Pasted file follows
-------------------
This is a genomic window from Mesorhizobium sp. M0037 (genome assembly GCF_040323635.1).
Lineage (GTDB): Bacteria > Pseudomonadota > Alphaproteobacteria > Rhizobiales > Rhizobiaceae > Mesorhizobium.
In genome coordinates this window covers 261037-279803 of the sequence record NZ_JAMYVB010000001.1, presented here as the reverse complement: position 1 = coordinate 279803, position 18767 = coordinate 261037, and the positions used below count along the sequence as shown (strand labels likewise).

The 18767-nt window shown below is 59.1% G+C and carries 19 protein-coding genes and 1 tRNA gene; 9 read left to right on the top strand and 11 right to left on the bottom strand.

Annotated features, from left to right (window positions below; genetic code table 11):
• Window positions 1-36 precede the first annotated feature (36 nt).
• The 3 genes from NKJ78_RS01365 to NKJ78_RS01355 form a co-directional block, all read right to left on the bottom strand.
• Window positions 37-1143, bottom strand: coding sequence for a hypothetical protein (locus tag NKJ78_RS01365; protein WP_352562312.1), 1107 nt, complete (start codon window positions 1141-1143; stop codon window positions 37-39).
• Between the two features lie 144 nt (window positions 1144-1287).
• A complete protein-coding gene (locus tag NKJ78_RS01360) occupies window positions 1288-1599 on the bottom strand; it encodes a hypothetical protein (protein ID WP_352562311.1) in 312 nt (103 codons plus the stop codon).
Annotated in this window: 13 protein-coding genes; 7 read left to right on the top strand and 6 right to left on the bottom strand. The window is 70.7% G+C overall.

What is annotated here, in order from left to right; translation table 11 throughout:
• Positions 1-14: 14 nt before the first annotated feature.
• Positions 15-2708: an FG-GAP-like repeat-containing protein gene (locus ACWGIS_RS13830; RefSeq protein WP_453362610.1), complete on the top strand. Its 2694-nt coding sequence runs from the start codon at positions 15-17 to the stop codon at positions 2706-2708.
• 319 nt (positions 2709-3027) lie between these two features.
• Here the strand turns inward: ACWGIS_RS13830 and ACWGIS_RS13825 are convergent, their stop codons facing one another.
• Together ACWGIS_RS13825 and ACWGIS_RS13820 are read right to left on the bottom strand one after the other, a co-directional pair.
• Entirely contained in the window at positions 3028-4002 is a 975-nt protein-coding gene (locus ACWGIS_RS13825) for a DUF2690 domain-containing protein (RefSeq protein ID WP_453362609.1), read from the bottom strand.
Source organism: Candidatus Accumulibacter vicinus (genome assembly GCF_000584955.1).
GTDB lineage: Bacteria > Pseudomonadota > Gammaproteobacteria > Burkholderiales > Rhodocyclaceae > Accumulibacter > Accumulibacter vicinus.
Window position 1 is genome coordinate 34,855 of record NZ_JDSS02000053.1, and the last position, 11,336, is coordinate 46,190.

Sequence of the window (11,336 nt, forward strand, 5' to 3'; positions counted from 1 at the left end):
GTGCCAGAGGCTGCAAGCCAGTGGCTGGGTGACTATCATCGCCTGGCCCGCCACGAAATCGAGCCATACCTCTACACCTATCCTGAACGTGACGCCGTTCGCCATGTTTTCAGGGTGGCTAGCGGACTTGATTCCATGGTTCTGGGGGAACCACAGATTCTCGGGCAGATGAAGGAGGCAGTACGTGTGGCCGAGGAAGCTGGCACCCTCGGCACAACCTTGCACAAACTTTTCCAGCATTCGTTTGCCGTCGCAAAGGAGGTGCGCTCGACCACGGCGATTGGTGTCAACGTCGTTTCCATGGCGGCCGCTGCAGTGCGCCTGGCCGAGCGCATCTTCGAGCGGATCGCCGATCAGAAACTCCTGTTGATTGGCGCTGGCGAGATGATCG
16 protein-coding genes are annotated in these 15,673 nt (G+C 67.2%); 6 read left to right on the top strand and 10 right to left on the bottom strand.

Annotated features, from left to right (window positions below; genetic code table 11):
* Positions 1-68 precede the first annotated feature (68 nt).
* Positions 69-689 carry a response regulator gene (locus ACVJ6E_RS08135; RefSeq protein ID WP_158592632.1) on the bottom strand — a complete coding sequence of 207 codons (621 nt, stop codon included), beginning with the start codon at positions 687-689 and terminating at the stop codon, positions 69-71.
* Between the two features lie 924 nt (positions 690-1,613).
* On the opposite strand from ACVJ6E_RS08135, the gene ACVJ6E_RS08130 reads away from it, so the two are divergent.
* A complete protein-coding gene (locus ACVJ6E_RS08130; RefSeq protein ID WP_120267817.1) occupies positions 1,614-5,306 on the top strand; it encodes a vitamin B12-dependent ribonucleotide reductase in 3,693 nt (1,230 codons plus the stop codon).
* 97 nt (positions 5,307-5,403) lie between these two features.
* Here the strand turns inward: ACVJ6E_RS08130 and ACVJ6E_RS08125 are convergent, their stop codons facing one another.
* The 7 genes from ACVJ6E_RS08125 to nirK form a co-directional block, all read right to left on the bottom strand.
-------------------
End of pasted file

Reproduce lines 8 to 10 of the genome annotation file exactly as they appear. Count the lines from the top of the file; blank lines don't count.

• Window positions 37-1143, bottom strand: coding sequence for a hypothetical protein (locus tag NKJ78_RS01365; protein WP_352562312.1), 1107 nt, complete (start codon window positions 1141-1143; stop codon window positions 37-39).
• Between the two features lie 144 nt (window positions 1144-1287).
• A complete protein-coding gene (locus tag NKJ78_RS01360) occupies window positions 1288-1599 on the bottom strand; it encodes a hypothetical protein (protein ID WP_352562311.1) in 312 nt (103 codons plus the stop codon).